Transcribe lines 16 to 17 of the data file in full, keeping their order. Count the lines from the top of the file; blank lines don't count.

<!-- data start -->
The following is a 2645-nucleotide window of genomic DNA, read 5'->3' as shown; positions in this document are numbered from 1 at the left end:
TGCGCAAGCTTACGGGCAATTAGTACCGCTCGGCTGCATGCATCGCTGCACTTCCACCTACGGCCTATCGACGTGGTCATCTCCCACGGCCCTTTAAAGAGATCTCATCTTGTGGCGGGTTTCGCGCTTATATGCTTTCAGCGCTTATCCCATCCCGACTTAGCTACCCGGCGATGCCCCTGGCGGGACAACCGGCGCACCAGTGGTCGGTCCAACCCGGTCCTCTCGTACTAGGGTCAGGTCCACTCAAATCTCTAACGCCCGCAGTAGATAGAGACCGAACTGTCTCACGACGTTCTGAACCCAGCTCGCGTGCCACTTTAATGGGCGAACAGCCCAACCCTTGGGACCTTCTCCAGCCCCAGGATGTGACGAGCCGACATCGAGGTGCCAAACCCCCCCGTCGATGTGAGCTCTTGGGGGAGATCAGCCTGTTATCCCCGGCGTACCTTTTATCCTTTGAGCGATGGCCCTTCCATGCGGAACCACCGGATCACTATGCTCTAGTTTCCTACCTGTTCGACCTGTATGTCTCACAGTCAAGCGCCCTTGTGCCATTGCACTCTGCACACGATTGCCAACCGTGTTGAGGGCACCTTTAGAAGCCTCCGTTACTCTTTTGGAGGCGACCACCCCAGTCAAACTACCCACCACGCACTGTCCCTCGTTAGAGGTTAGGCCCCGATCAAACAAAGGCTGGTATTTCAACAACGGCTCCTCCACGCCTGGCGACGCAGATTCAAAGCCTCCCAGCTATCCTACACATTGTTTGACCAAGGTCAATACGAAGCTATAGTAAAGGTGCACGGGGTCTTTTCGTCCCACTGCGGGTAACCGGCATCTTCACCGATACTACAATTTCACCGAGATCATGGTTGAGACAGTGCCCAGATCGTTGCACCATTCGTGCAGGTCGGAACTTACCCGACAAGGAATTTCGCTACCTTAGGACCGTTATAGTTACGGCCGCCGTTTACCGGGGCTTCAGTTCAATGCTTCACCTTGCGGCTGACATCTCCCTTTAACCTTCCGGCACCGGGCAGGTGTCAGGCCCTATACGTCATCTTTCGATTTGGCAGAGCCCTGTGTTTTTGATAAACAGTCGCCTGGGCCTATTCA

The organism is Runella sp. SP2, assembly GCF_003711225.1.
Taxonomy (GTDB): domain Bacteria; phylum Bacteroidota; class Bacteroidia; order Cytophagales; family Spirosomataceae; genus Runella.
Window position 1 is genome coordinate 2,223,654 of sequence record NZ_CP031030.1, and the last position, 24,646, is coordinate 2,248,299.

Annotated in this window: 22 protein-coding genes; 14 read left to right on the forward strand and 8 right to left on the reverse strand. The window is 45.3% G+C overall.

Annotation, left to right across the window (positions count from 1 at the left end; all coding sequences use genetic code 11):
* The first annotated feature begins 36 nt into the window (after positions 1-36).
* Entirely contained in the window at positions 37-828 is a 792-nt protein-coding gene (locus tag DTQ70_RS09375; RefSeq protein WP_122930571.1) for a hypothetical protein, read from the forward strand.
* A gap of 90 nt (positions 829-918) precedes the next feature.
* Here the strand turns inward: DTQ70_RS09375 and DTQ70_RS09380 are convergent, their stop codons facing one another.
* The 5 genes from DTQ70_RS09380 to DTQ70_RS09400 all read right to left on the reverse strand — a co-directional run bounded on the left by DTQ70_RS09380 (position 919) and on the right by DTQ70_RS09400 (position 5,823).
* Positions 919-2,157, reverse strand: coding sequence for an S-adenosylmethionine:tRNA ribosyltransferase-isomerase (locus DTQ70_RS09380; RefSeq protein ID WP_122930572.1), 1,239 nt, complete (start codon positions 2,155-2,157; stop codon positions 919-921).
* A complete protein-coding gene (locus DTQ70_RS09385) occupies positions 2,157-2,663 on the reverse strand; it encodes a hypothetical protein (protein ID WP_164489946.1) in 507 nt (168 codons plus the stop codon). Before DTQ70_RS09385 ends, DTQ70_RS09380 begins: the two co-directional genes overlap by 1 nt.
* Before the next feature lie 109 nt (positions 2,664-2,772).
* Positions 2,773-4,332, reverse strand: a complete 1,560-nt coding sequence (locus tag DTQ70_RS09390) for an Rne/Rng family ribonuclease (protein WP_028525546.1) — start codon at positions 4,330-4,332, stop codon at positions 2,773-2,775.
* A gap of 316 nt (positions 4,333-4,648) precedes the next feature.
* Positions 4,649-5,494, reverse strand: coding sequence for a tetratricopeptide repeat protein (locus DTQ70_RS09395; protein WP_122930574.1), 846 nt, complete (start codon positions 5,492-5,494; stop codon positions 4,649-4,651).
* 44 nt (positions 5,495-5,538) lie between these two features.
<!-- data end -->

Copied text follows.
* Positions 2,773-4,332, reverse strand: a complete 1,560-nt coding sequence (locus tag DTQ70_RS09390) for an Rne/Rng family ribonuclease (protein WP_028525546.1) — start codon at positions 4,330-4,332, stop codon at positions 2,773-2,775.
* A gap of 316 nt (positions 4,333-4,648) precedes the next feature.